Pot-sniffing dogs’ jobs haven’t gone up in smoke

Tuesday, Jun 13, 2017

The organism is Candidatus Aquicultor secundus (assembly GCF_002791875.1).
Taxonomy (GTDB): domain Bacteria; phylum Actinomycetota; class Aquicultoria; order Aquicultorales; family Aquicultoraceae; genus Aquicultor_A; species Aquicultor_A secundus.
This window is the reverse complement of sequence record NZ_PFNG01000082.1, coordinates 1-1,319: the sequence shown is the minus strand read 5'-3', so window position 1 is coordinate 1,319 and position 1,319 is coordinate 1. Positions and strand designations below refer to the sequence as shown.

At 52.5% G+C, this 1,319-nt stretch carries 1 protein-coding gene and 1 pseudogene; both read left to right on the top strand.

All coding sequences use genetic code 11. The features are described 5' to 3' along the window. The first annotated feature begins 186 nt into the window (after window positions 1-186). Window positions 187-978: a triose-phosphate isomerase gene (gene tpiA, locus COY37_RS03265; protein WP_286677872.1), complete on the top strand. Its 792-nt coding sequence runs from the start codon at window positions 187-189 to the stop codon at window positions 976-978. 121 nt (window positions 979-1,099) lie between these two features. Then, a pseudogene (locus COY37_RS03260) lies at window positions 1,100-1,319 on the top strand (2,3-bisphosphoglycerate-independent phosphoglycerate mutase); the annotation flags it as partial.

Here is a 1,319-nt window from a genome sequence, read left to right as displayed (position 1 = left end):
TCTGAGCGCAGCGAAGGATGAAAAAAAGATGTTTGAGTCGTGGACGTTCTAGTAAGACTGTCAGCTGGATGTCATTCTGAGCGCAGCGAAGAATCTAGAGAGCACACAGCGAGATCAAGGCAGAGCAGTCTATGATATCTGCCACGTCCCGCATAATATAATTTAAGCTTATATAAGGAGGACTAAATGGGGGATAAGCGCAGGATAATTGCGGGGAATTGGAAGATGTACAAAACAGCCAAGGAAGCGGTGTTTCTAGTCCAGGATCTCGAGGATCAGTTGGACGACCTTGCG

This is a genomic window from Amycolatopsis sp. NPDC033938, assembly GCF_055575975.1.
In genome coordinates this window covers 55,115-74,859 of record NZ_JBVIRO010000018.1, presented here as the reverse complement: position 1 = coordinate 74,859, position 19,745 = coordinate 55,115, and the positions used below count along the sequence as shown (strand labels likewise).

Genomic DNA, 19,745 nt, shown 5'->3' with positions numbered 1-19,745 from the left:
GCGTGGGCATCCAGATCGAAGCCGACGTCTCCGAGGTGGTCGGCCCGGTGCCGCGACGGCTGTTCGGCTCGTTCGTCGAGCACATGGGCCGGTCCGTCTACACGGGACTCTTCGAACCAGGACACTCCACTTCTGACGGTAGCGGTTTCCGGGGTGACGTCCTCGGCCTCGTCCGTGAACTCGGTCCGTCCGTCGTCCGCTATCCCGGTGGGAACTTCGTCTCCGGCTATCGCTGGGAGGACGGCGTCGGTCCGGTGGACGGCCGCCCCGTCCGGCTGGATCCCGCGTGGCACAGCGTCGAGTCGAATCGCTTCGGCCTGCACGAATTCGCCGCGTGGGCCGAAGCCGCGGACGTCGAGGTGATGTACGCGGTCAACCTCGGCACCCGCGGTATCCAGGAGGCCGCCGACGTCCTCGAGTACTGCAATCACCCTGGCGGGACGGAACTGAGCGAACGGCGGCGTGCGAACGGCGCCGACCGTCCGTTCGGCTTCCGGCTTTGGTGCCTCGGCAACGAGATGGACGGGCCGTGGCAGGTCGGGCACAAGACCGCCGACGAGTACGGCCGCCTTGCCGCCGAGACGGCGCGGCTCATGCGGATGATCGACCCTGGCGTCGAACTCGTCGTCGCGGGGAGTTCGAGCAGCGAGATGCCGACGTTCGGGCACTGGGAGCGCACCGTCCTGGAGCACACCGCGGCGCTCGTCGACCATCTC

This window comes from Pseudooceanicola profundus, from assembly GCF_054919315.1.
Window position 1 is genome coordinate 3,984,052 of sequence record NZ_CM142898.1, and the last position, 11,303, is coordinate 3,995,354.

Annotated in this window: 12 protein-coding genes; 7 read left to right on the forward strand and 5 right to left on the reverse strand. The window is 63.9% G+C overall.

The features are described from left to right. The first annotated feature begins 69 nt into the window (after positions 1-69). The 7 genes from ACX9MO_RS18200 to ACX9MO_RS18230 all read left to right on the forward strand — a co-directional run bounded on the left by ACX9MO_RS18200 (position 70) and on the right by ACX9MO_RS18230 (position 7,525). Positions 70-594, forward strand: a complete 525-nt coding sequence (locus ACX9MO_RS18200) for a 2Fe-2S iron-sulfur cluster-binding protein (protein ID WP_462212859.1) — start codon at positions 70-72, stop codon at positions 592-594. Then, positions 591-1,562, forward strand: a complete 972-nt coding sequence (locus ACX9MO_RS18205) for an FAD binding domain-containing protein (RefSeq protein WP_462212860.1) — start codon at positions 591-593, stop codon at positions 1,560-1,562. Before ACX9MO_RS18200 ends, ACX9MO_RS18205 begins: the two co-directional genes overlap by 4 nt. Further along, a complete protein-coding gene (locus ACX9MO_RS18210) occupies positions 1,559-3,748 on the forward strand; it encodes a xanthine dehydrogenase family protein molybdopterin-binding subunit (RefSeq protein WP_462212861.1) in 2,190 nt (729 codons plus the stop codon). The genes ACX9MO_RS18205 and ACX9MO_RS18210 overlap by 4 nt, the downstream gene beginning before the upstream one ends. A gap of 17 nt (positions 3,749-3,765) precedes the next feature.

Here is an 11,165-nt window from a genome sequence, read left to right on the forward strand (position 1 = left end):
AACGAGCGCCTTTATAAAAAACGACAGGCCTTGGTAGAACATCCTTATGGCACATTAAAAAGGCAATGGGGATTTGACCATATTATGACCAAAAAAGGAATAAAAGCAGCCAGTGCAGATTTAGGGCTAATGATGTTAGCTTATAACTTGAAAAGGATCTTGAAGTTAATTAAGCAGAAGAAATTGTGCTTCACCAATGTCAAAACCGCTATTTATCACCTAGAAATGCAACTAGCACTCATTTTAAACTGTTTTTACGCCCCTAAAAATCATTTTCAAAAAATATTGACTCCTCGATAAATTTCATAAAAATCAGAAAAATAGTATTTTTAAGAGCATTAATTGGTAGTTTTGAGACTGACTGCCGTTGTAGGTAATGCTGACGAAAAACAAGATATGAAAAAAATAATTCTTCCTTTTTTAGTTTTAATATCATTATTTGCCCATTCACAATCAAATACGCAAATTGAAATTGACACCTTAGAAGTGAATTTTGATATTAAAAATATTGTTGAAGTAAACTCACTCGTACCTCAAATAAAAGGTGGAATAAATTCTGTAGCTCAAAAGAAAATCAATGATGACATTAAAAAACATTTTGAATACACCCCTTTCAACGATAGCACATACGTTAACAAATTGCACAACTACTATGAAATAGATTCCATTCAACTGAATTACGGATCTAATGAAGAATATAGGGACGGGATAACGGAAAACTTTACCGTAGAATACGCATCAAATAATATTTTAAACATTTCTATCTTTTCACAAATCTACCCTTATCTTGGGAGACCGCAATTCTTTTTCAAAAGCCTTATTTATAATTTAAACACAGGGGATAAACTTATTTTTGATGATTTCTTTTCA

Legal marijuana is in the air across California, but local and state law enforcement agencies say they won’t retire their pot-sniffing narcotics dogs anytime soon. [...] police agencies say their drug-trained dogs still have plenty of value, especially when it comes to taking down large-scale drug operations. “While laws regarding marijuana have changed, certain activities are still considered crimes,” said Giselle Talkoff, spokeswoman for the San Francisco Police Department. Laws and regulations still govern sales, possession and transport, (and) there are times when the illegal possession of marijuana can coincide with other crimes. Most of California’s drug-trained police dogs go through an intensive training program where they learn to bark or sit when they smell heroin, cocaine, methamphetamine or marijuana. Some agencies were worried that the dogs would wind up calling unnecessary attention to legal weed, but Denver’s four police dogs have continued to be a key part of the force, said Denver Police Capt. James Henning. The Alameda County Sheriff’s Office, which uses narcotics canines on patrol and at Oakland International Airport and lends pooches to Oakland on occasion, is also hanging onto its current contingent, said its spokesman and former dog trainer, Ray Kelly. [...] Prop. 64, which made it legal for individuals to use marijuana and grow it for personal use, specifically states that legal amounts of marijuana and cannabis products don’t create the basis for a search, detention or arrest. The Law Enforcement Action Partnership, a national group of current and former police officers who support an end to the War on Drugs, agrees that the use of drug-trained dogs can create legal problems. Rusty White, a spokesman for the partnership and a former canine trainer, said some police departments cut corners by training their own dogs, and those dogs’ noses might not meet legal standards. The U.S. Police Canine Association — a national organization for police departments that work with these dogs — isn’t offering guidance on what to do when states legalize pot. Local and state police agencies say they’ll work around the legal issues by leaving behind narcotics dogs when out on patrol. [...] even though canines cost plenty to train, Kelly of the Alameda County Sheriff’s office says they save about 1,000 officer hours each year searching for drugs, weapons and other contraband, and good ones wind up paying for themselves many times over, because of asset forfeiture in drug cases. California Narcotic Canine Association, Alameda County Sheriff's Dept, California Highway Patrol